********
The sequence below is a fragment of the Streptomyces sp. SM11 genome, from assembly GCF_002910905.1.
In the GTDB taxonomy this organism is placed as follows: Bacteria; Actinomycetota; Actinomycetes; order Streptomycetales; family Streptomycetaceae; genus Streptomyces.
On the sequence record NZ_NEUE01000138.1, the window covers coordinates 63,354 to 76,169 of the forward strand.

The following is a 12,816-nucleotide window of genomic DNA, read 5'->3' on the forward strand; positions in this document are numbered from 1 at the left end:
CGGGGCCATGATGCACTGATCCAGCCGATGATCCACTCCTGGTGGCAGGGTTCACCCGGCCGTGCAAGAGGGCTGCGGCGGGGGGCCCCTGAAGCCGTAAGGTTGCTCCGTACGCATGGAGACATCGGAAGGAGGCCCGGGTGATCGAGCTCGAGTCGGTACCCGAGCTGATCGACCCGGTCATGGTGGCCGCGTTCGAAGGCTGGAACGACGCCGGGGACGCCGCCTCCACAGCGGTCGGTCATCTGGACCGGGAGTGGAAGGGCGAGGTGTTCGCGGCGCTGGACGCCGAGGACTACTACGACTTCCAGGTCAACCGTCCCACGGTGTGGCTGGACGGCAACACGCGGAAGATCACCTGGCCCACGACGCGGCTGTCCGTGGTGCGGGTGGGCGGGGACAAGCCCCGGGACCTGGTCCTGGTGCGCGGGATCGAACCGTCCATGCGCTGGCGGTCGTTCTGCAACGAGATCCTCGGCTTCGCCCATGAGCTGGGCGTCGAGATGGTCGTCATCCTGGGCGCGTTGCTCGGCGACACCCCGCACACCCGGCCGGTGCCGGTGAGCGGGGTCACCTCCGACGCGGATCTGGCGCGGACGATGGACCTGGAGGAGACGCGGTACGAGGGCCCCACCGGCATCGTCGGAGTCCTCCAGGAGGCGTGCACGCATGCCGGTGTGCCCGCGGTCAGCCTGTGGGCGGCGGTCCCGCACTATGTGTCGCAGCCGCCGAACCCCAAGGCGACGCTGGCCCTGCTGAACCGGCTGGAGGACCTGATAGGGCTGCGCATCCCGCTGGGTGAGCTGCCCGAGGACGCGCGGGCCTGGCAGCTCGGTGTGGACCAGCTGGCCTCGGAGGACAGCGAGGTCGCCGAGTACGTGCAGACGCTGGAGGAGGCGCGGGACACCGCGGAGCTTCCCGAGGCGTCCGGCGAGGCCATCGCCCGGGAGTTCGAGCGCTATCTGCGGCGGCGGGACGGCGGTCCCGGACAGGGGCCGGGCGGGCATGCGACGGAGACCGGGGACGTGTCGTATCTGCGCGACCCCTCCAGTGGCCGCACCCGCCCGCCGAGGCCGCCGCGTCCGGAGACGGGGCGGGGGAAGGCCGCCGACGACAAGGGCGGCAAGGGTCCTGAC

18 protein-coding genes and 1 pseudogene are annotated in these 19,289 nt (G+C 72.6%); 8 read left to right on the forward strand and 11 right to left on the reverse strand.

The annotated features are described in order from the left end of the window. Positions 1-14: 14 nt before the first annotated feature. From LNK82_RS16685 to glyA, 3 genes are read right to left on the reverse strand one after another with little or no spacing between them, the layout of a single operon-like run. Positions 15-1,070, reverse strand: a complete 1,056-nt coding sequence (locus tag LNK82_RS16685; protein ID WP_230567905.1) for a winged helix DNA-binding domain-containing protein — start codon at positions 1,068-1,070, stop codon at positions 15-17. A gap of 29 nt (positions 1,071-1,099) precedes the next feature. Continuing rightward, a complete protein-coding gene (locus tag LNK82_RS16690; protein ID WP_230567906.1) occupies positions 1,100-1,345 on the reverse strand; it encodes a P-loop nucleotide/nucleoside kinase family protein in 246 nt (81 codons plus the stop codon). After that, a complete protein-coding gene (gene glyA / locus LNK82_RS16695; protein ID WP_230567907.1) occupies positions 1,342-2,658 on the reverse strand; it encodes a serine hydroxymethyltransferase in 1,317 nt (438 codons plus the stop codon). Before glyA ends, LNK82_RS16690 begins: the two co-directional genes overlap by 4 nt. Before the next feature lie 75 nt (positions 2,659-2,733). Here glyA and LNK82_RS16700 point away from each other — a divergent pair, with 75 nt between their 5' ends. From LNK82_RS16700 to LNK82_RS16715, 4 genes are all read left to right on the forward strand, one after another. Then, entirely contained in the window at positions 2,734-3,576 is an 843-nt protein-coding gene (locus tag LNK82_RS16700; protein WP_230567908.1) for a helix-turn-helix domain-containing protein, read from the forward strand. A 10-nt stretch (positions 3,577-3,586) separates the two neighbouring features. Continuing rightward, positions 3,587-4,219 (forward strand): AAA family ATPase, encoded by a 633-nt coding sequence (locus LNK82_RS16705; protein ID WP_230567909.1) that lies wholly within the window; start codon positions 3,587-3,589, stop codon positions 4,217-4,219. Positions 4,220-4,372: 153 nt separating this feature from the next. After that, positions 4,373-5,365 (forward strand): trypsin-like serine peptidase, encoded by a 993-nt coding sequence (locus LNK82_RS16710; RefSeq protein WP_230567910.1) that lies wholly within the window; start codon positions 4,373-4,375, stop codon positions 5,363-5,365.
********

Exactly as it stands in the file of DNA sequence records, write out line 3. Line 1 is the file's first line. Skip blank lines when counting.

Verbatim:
On the sequence record NZ_NEUE01000138.1, the window covers coordinates 63,354 to 76,169 of the forward strand.